# Easiest Rubik’s Cube For Beginners

The Rubik’s cube is one of the most popular puzzles in the world, but it may seem like a very intimidating challenge. In reality, it can be solved quite easily with a few algorithms and a great deal of determination. For beginners, the easiest way to learn to solve the Rubik’s cube is to use a guide.

## Roux method

The Roux method isn’t widely known, but has shown great promise in sub-15 attempts by Thom Barlow, Jules Manalang, Austin Moore, Alexander Lau, and Kian Mansour. It involves building a block by block structure, using the CMLL rule, only using M and U-turns, and orienting the remaining “bad edges” so that each block has the same orientation. The first few stages can be challenging, but will get easier with practice.

First, learn to solve the first layer. After solving the first layer, move to the middle layer. This will solve two-thirds of the cube. This will allow you to solve the final four edges. This method takes a little longer depending on where you place the white corners, so start out by solving the first layer.

After that, move onto the next step. Hold the center piece in the middle and try to make the center piece the same color as the edges. This will make the cube easier to solve. Once you’ve mastered this step, you can move on to more advanced algorithms. If you’d like to master this method, YouTube is your friend! Alternatively, you can ask a friend for help in solving the puzzle.

## Fridrich method

If you’re a beginner, you may be interested in the Fridrich method to solve Rubik’s cube. This method is designed to help you solve the puzzle in less time than you might expect. It combines intuitive learning with algorithmic solution. First, learn to solve the two edges, which are on opposite sides of the cube.

Then, solve the cross on the bottom layer. This way, you’ll have an easier time focusing on the unsolved faces. You can also avoid flipping the cube once you finish solving the cross. This method will help you avoid the 20-second threshold and give you more time to practice.

Once you’ve solved the two first layers, you can move on to the middle layer. You can move the edge pieces in groups of three. You can’t have two unsolved edges, but it’s okay to leave four. This method is a universal one, but it takes longer depending on where the corner pieces are placed.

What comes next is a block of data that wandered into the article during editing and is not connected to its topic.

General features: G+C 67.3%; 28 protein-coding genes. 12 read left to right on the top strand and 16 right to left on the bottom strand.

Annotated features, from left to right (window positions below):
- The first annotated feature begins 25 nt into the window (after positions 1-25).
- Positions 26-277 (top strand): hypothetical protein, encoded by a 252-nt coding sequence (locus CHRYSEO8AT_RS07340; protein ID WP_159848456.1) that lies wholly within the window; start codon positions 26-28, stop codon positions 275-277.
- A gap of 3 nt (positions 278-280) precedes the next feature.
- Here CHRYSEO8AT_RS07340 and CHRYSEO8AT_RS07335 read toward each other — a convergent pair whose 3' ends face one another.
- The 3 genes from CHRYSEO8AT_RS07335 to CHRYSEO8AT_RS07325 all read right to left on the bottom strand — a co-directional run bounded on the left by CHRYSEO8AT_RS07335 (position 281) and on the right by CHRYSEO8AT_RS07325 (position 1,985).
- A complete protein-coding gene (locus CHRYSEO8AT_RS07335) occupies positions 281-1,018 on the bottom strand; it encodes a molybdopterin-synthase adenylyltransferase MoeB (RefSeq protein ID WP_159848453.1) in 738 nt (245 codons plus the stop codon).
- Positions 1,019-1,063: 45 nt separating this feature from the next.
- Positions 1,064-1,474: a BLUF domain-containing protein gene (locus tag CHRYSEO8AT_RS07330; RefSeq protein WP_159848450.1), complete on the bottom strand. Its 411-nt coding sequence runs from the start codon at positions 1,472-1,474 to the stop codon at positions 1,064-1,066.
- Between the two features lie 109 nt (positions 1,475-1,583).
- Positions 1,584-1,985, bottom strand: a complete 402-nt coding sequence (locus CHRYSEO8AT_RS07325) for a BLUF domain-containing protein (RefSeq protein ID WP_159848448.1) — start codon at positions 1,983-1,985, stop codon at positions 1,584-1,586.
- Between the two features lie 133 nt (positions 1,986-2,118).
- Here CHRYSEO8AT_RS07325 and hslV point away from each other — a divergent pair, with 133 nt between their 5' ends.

## ZZ method

There are several ways to solve a Rubik’s cube. You can use the standard notation to start. The easiest way to solve a Rubik’s cube is to start from the white side of the cube. That’s the side that shows the Rubik’s logo. Then, you’ll solve the puzzle by solving the four edges that match.

This method is easier to master than the previous two methods. You’ll need to have a good sense of organization in order to solve the cube correctly. You can arrange the yellow pieces in three ways: an individual yellow dot in the center, a line or an L shape. When you have the correct arrangement, rotate the cube until the edges are encased and the line is horizontal.

There are several variations of the ZZ method. The original version was designed by Zbigniew Zborowski and is a high-speed method. It uses very few moves and high turning speed. In addition, this method doesn’t require a rotation, which helps you solve a cube faster.

## Building a white cross to solve a rubik’s cube

Building a white cross is a good way to familiarize yourself with the mechanics of a Rubik’s cube. To build a white cross, you need to grab pieces from the middle and bottom layers. The white corners of the cube should match those of the pieces on the top layer.

Building a white cross is the first step to solving the cube. It requires a little practice and will take some time. The final product should look like the one in the picture below. If you’re a beginner, spend some time experimenting with the cube and building it yourself, or watch a video tutorial on how to do it.

Once you’ve built the cross, you can build the other two. The first cross is tricky, and you may want to read the instructions several times to get the hang of it. The image below will help you understand the end result of each step.